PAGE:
The criticisms centre around the marginalization of Tamil actors despite the prominence of the story’s Tamil characters, the horrible misrepresentation of Tamil language by the production, the allocation of Canadian funds to a cultural elite that doesn’t really allow much diversity despite paying lip service to the notion, and director Mehta’s association with Mahinda Rajapaksa and the Rajapaksa regime. I’m more interested in evaluating the merits of the film, but there are some instances where these concerns dovetail.
The short shrift that has been given to the original source material extends to the casting choices. Picking Sinhalese actors seems like an especially inconsiderate kick to the face in the wake of historical events and persecution. More importantly, these are actors who often aren’t familiar at all with Tamil. They either butcher the language or produce unintelligible speech. Mehta’s response to this problem was to get Tamil actors in India to dub over whole swaths of the film. Indian Tamil uses different inflections and accents than Sri Lankan Tamil (think of the huge variations in dialect between American states in the south and the north). It’s painful to see Agam Darshi (who plays Radha) talk in English and then switch into a fairly disembodied Tamil that sounds nothing like her usual voice. Neither the sound engineering nor the speeches sound integrated at all. There are times when characters ‘speak’ with their backs to us while the dubbing begins that makes you think of foreign exorcism movies and ramshackle student films.
The difficulties with language, delivery, and authenticity extend to the way actors relate or don’t relate to each other. Arjie’s father (played by Ali Kazmi) is not given much depth. He’s a staid, conventional Tamil more interested in his business interests and maintaining face than being sensitive to his household. Arjie’s mother is played by Nimmi Harasgama. She, like many of the other actors, never seems at ease with her role. With pinched expressions and shuffling steps, she and Kazmi haunt the edges of the frame, never having truly satisfactory interactions.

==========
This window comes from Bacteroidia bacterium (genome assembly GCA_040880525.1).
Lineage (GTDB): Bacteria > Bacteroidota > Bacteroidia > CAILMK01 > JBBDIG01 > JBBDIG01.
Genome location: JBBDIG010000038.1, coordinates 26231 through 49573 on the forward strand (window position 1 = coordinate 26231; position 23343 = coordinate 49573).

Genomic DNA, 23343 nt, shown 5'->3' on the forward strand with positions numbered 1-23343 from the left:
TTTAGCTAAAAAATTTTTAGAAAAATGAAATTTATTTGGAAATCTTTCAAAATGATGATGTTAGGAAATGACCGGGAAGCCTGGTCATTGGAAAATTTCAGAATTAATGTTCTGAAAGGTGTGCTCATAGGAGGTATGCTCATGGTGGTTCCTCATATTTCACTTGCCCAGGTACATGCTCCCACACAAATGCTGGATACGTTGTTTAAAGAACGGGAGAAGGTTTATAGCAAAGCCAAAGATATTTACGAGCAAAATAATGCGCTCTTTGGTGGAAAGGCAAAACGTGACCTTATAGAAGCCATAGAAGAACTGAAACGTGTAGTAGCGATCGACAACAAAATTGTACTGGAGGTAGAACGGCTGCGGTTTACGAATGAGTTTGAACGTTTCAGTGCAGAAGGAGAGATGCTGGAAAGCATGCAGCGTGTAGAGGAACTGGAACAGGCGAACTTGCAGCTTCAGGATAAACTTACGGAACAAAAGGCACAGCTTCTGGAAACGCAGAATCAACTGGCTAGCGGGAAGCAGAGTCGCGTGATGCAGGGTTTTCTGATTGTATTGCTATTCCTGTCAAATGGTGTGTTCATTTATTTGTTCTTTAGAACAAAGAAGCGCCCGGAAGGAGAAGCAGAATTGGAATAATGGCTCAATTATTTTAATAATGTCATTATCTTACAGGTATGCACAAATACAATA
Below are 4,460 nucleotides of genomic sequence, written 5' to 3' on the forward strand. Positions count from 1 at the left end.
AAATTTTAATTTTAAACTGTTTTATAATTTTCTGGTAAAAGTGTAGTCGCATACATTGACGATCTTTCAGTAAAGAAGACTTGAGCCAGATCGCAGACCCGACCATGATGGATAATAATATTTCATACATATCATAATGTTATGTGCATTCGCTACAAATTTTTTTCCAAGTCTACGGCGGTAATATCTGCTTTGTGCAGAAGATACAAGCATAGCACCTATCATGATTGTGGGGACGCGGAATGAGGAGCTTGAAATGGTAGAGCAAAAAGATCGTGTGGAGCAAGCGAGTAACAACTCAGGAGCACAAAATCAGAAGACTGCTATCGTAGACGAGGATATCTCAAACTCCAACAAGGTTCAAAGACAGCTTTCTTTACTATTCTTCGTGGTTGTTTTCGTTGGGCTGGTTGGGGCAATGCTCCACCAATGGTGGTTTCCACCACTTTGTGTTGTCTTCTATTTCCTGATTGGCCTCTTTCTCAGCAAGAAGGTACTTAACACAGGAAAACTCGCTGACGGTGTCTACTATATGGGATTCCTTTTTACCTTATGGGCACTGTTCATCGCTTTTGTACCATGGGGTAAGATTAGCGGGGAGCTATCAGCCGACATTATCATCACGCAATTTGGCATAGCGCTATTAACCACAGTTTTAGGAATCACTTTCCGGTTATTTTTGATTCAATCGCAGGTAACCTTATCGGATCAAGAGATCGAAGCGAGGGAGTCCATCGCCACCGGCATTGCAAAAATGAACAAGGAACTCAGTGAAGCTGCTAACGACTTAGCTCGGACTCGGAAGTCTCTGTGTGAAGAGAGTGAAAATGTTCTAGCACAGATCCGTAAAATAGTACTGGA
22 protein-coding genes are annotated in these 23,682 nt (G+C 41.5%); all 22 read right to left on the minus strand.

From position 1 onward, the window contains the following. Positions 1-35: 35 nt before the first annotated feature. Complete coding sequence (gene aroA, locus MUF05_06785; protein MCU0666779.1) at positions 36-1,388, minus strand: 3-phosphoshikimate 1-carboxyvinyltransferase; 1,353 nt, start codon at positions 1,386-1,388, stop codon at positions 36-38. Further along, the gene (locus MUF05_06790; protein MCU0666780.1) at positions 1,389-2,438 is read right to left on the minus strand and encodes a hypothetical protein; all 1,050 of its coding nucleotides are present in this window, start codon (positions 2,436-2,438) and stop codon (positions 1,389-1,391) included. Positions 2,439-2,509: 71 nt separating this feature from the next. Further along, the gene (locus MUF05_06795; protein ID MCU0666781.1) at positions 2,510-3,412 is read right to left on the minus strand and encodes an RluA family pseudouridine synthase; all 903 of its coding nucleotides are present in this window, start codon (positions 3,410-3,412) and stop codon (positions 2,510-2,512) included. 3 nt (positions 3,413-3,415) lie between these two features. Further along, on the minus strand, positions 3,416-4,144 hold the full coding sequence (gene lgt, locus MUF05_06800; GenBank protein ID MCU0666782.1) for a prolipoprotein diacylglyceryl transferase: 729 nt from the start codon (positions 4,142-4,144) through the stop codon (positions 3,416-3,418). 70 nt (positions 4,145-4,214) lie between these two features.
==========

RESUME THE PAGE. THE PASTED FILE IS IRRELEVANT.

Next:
We are given to understand that she and her husband are not exactly kindred spirits and in the film, they clash over her tacit support for the Tigers. In the book, a whole story is given to her development and the dawning realization that she has an affair with another man who is investigating the Sinhalese. In the film, that is thrown away for a few scenes where she awkwardly encourages Jegan’s LTTE tendencies (once again, in the book, the impossibility of knowing Jegan’s true thoughts and whether he had any hand in a local bomb that was planted are handled much more deftly). Having seen some of the wonderfully comic ‘Auntie Netta’ videos that Harasgama herself has produced, full of zest and playful mischief, it’s painful to watch her uncertain face, playing someone younger than herself (while the actor playing her husband seems to be playing someone older), not knowing how to move or emote.
It raises the question of why people bother adapting novels in the first place. Books provide a sense of interiority and detail that is a function of their medium, a very different way of conveying information and experience than film. The best adaptations do something different, interpreting the material for the purposes of a visual medium that sutures its viewers into its experience in different ways. Simply watering down the plots and subtexts because the medium of film is a more universal one, and there’s more public recognition and cachet in terms of having a film made, are not sufficient reasons to go ahead with an adaptation. More than often, it becomes an excuse not to read the book and I almost think we should ban film adaptations in the same way we no longer look favourably on the novelizations of films. People should be encouraged to read original books instead.